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The head of the government lab that potentially exposed workers to live anthrax has resigned, an agency spokesman said Wednesday.
Michael Farrell was head of the Centers for Disease Control and Prevention lab since 2009. He submitted his resignation Tuesday, the spokesman said.
Farrell was reassigned following an incident last month at an Atlanta lab that handles bioterrorism agents. The lab was supposed to completely kill anthrax samples before sending them to two other CDC labs that had fewer safeguards, but didn't.
Dozens of CDC workers were potentially exposed to anthrax. No one got sick. But an internal investigation found serious safety lapses, including use of an unapproved sterilization technique and improper use of a potent type of anthrax.
The CDC fell under a harsh spotlight following the incident and the subsequent disclosure of another safety breach at the agency's influenza laboratory in which relatively harmless avian flu virus was accidentally contaminated with a much deadlier strain. The contaminated virus was then sent to a lab run by the U.S. Department of Agriculture.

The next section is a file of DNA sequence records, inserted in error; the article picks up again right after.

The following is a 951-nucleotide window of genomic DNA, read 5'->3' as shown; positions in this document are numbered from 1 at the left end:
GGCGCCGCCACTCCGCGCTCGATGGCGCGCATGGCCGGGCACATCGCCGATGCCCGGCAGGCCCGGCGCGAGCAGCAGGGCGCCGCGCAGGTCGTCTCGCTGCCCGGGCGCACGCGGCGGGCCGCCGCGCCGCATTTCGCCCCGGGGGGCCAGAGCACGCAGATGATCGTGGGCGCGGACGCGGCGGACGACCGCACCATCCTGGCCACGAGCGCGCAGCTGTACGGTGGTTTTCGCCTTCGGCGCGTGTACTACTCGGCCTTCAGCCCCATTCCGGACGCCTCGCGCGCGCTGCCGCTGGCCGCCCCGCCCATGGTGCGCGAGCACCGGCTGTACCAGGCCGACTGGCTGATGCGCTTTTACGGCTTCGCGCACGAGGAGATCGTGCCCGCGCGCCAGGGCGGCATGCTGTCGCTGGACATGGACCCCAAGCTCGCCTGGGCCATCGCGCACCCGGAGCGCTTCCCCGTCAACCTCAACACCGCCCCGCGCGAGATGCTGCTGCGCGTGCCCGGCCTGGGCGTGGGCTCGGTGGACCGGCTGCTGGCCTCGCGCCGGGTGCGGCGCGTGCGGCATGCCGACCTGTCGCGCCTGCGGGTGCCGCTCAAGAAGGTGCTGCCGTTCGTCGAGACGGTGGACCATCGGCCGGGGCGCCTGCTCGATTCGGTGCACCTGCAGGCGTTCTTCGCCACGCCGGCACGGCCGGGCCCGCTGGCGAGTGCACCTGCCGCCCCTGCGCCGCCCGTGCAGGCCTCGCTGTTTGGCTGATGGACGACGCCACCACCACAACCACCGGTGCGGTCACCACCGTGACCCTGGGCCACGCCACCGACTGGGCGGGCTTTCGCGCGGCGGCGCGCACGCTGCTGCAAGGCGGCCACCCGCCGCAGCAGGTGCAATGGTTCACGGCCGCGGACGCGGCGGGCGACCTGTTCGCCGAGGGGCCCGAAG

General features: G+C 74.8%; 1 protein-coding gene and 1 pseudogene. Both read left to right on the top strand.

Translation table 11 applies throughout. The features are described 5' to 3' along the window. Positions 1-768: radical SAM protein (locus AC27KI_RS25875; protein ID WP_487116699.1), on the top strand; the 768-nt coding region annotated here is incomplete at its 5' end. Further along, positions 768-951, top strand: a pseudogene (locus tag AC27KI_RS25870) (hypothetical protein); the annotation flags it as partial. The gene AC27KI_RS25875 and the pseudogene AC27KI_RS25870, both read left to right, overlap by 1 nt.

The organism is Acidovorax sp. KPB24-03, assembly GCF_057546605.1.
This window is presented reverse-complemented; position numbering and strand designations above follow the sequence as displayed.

CDC Director Dr. Tom Frieden said the two incidents forced officials to recognize systemic safety problems in the CDC laboratories that handle dangerous germs.
- CDC Cracks Down after Anthrax, Bird Flu Scares
- Numbers Could Climb Higher in CDC Anthrax Blunder
- Government Inspectors Warned of Lab Lapses
-- Associated Press